A version of this blog was originally published on 16 November 2018.
Cyber criminals have a broad range of methods for attacking organisations. Here are seven ways that you’re most likely to be hit.
The term ‘hacker’ is often used synonymously with ‘cyber criminal’, but it actually refers to a specific activity in which someone circumvents an organisation’s security measures. This could be for malicious purposes (i.e. criminal hacking) or to alert organisations to weaknesses that need to be addressed (i.e. ethical hacking).
Hackers can target organisations in several ways, but they’ll usually use exploits (in the form of software, chunks of data or command series) that search for and take advantage of bugs or vulnerabilities. Hackers also often use password-cracking software, which are programs that automate password-guessing based on a huge database of common passwords.
- Adware and spyware
Adware (advertising-supported software) displays ads on your computer, typically in the form of popups and windows that can’t be closed. It’s closely related to spyware, which is designed to monitor users’ Internet activity. Spyware gathers information, which can either be sold to a third party or used to target you with adware.
- Trojan horses
A Trojan horse (or just ‘Trojan’) is a malicious program that masquerades as something useful, tricking users into downloading it. Once on the victim’s computer, the Trojan can be used to steal data, install more malware or modify files.
- Viruses and worms
Viruses attach themselves to programs, script files and documents in order to spread to other victims. They are often used to gather information or harm the host computer(s) and network(s).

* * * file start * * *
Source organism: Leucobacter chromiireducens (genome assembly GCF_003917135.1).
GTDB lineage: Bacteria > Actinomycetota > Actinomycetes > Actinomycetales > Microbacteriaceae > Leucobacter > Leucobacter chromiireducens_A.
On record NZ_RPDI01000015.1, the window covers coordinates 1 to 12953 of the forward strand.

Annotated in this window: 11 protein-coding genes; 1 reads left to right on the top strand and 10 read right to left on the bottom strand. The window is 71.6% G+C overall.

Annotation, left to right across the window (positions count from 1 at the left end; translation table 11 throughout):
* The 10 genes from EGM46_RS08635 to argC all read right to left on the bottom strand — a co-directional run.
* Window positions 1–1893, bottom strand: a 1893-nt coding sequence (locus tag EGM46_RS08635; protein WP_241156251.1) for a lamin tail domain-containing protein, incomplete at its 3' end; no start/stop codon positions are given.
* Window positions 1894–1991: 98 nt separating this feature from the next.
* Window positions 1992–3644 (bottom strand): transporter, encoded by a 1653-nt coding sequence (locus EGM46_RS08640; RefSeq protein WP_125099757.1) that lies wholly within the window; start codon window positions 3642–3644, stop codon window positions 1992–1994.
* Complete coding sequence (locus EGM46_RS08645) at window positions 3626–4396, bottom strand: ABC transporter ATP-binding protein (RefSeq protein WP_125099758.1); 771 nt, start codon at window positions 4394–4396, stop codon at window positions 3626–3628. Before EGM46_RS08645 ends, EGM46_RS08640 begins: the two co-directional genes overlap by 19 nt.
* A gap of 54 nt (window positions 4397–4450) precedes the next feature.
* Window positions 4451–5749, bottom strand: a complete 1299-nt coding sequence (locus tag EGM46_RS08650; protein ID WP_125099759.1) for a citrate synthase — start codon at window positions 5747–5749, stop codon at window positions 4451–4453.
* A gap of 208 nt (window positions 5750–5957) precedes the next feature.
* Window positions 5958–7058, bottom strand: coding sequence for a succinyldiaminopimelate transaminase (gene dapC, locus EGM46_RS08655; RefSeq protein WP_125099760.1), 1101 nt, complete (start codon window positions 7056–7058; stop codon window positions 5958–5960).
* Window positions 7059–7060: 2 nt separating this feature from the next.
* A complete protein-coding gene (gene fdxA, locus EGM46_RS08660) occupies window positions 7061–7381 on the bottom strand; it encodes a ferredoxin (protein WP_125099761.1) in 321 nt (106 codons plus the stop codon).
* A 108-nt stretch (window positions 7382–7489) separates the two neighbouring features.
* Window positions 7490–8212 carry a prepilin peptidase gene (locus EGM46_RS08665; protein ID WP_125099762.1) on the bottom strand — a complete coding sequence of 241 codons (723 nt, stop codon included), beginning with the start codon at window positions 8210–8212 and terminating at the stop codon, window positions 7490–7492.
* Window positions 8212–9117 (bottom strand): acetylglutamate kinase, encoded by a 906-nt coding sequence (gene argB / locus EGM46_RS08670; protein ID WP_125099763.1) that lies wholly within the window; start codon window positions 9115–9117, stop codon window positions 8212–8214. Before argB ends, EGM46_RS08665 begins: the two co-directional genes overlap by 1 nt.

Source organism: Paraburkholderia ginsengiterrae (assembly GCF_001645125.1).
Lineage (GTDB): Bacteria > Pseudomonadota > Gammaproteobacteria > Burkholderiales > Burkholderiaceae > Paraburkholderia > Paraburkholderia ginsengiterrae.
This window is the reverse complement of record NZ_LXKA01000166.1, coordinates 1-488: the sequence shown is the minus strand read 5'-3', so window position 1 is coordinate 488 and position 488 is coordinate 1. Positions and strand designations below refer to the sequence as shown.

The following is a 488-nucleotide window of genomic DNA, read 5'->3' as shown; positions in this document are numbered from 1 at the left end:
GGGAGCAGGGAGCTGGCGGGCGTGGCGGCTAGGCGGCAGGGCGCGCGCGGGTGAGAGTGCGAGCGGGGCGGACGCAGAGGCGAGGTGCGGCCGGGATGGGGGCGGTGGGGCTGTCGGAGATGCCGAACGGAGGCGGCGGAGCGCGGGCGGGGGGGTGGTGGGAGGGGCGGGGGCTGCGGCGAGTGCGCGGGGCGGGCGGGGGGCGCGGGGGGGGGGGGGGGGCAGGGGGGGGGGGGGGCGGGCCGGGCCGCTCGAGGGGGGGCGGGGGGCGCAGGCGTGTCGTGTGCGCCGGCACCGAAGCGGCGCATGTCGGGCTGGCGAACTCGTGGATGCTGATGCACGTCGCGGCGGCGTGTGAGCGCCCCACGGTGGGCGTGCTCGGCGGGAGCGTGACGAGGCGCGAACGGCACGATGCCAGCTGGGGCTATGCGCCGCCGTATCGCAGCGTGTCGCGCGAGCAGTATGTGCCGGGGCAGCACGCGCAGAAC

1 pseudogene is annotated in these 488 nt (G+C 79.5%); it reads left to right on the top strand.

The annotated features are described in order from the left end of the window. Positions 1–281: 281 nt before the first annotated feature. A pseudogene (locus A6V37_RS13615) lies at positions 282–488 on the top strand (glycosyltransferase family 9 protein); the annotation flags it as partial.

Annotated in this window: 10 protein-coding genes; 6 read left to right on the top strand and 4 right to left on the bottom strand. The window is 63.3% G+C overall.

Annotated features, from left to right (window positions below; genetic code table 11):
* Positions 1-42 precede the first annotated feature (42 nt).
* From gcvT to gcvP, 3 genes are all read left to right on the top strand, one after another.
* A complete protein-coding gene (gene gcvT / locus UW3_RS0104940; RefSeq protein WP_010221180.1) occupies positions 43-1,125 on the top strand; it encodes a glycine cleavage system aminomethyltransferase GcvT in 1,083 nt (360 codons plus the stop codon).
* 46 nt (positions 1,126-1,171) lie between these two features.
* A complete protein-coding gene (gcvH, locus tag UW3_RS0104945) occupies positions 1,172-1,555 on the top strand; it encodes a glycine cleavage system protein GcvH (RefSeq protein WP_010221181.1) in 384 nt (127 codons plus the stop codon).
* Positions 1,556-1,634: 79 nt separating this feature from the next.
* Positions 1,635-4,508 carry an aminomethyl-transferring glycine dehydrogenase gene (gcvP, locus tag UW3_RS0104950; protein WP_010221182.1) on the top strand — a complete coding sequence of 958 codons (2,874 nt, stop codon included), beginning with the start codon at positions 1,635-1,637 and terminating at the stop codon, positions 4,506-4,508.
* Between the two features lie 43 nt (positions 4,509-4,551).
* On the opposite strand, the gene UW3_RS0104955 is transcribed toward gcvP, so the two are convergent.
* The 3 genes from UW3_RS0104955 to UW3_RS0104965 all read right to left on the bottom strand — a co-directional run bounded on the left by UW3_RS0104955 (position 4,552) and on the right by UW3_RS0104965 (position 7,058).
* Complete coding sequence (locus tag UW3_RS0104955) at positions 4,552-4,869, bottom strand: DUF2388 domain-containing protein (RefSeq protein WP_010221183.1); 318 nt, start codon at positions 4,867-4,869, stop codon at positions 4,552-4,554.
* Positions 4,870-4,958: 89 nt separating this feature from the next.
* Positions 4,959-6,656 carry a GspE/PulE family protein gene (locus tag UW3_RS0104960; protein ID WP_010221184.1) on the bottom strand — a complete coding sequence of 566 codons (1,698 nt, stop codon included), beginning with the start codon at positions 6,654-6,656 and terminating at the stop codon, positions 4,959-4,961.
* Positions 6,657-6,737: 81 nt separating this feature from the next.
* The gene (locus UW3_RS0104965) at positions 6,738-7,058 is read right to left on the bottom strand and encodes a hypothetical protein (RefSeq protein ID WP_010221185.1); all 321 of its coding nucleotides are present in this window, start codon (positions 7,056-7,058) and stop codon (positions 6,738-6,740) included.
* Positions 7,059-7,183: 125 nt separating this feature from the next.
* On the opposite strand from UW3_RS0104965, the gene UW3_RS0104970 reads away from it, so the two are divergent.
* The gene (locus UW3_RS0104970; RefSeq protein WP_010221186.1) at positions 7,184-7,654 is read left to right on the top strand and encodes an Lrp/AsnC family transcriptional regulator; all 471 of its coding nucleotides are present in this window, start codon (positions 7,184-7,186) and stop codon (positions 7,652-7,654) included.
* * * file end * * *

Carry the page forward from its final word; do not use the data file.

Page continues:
Worms spread to other computers, but unlike viruses they are self-contained and self-propagating. They usually show up via email and instant messages, and are often designed to steal data or delete files.
Ransomware is a type of malware that locks victims’ computers, preventing them from accessing files until a ransom is paid. When the payment is made, the criminal provides a decryption key that will give the victim access to their systems again.
There are plenty of problems with ransomware, both logistically and ideologically. First, not all attacks are ‘true’ ransomware and the malware can be easily removed without paying up. Second, there is no guarantee that paying the ransom will result in your systems being restored. After all, you’re relying on an anonymous criminal keeping their word. Third, paying ransoms rewards the crooks and gives them the money and incentive to launch more attacks.
Ransoms should be unnecessary if organisations regularly back up their systems. Although it takes time to access those backups, the delays will be less costly than acquiescing to the criminals’ demands.
- DDoS attacks
In a DDoS (distributed denial-of-service) attack, crooks overload an organisation’s servers in order to make its website temporarily unavailable. This can serve one of two purposes. It could be a politically or personally motivated act of revenge or a distraction that allows the crooks to break into the organisation while its staff are focusing on restoring its website.
Unlike the other attacks listed here, phishing attacks target human weaknesses as opposed to technological vulnerabilities. Crooks send emails (and occasionally texts or social media messages) that masquerade as urgent correspondence from legitimate sources. They aim to trick people into downloading malware or handing over sensitive information.
This means that technological defences are of limited help. Spam filters only identify a fraction of phishing emails, so organisations must show staff how to spot and respond to suspicious messages. The best way to do this is via awareness training.
Train your staff with IT Governance
Our Phishing and Ransomware Staff Awareness Course teaches your staff everything they need to know about phishing.
This interactive e-learning course helps employees identify and understand phishing scams, explains what would happen should they fall victim and shows them how they can mitigate the threat of an attack.
Also, our Information Security & ISO27001 Staff Awareness e-learning Course helps employees gain a better understanding of information security risks and compliance requirements in line with ISO 27001:2013, thereby reducing the organisation’s exposure to security threats.